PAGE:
|Arthur Ravenel Jr. bridge.|
This is our second stay in Charleston this year. Our first was our annual June trip when we stay with a large group of friends. This stay was a two fold trip; the first was for my three month post cancer treatment check-up. The second was just a end of summer before work schedules begin.
As part of my three month check-up, I had a PET scan, lab work and several doctor appointments. I am very happy to report that the scans do not show any signs of cancer. The labs were all good and the doctors expressed amazement at how well I have been.
(Click on images to enlarge)
|Our campsite, number 111, James Island County Park.|
Located in the Charleston harbor at the mouth of the Cooper River is Patriots Point. Patriots Point is a World War II naval museum. The center piece of the museum is the aircraft carrier, USS Yorktown. The floating museum also includes the Sumner class destroyer, USS Laffey and a Balao class submarine, USS Clamagore. Personally, one of the more moving displays at Patriots Point is the Vietnam Experience.
The Vietnam Experience
Setup to look like an actual American military encampment, the sights, sounds and feel is so realistic that it feels as if you were there.
Just inside the entrance to the exhibit is a board. This board has dog tags representing each serviceman from South Carolina who made the ultimate sacrifice during the Vietnam conflict. One cannot help but have an emotional moment at the thought of the names on each tag.
|Hundreds of dog tags.|
|CH-46 Sea Knight used to transport cargo |
and troops from ship to shore.
|Inside view of CH-46.|
From 1965 - 1973, the Bell UH-1 "Huey" was the most common helicopter used in Vietnam. Many veterans describe the Huey as the "sound of war." Because of it's versatility, the helicopter was used for a variety of missions, from troop insertion to medical evacuations. Records show that over 90,000 patients were airlifted. Over 7000 of these helicopters survived the war.
In the early 1980's, as a young paramedic working in Richland county, I had the privilege to fly in these several times airlifting critical patients to area hospitals. The experience was very memorable.
During the Vietnam war, the United States operated what was called the "brown water navy." It was a joint navy and army operation aimed at slowing the flow of arms and supplies into South Vietnam by the waterways. Designated Patrol Boat - River, (PBR) the 32 foot long fiberglass, jet driven, shallow draft boat, was the workhorse of the brown water navy. They were usually maned by a 4 man crew.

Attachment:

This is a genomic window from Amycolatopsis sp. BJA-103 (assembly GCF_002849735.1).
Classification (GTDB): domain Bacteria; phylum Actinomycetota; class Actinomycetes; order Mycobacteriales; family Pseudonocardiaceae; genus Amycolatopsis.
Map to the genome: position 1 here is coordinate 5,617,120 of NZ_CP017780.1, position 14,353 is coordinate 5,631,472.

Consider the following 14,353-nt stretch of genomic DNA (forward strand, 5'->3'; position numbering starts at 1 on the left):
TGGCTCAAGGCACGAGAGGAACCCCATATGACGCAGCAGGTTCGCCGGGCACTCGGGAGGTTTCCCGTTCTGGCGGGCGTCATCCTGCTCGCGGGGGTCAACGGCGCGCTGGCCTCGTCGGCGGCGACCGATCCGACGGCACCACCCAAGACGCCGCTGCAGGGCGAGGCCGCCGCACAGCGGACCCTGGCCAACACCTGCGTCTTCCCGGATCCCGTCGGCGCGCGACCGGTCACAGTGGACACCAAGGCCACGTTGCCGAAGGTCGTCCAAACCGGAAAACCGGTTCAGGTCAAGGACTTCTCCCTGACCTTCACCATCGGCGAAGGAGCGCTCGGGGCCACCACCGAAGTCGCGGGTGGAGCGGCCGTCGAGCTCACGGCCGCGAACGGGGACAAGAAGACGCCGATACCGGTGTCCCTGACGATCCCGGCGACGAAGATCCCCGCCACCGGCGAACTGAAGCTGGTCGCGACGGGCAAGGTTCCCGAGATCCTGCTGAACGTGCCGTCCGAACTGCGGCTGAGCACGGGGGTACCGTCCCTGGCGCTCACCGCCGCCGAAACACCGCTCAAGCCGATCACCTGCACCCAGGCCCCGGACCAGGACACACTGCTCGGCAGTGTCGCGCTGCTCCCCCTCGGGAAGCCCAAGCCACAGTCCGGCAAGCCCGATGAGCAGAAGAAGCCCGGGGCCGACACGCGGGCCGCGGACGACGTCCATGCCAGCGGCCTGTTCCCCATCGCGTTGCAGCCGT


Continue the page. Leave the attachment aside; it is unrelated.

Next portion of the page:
|PBR MK II|
Nicknamed "the ship that wouldn't die," the USS Laffey was commissioned in February, 1944. She was given her nickname from her exploits during the D-Day invasion and the battle for Okinawa. During the battle of Okinawa, the USS Laffey withstood attacks by 22 Japanese kamikaze aircraft. Laffey took hits from six planes and 4 bombs killing 32 sailors and wounding 71. Despite suffering major damage, Laffey survived.
After the war, Laffey participated in atomic bomb test off Bikini Atoll. Radioactivity required the ship to be completely sandblasted to decontaminate. In June, 1947, Laffey was decommissioned and placed in reserve. In January, 1951, she was updated and re-commissioned for service during the Korean conflict. Laffey remained in service until March, 1975, when she was decommissioned and stricken from the records as the last of the Sumner class destroyers.
|The bridge of the Laffey and Captain's chair.|
|Wheelhouse, from here the ship is driven.|
|Kitchen, serving and dinning area for the crew.|
Below is the medical office and radio room,
sleeping area and engine room.
USS YorktownThe USS Yorktown (CV-10) is one of 24 Essex class aircraft carriers to be built during World War II. Originally to be named Bonhomme Richard, she was renamed under construction to commemorate the Yorktown, (CV-5) which was sunk by the Japanese during the Battle of Midway in June, 1942. Commissioned in April, 1943, the USS Yorktown participated in several Pacific campaigns. In January, 1947, she was decommissioned and placed in reserve.
In June, 1952, the Yorktown was re-commissioned and began modernization. Construction was completed in February, 1953. Modernization was not completed in time for her to participate in the Korean conflict. In 1964 and 1965 she conducted numerous special operations during the Vietnam conflict. The Yorktown was used to recover Apollo 8 following it's return from the moon. (Apollo 8 was the first maned crew to leave earth's orbit, orbit the moon and return to earth.) The Yorktown was in the movie Tora! Tora! Tora! which was a factual recreation of the Japanese attack on Pearl Harbor. The USS Yorktown was decommissioned in 1970 and was moved to Patriots Point in 1975.
|A large walkway leading to the USS Yorktown.|
|Half of the massive hanger deck with displays of various|
World War II aircraft.
|The "island" rising above the large flight deck. The island|
houses the ship's navigation, air traffic control, flight operations
and other functions such as radar and communications.
Flight operations including air traffic control and pilot briefing rooms are all on board ship.
Rank does have some privileges. Generally, officers have a little better sleeping quarters that are shared with one or two others and they have separate dinning areas.
|Warrant Officers dinning area.|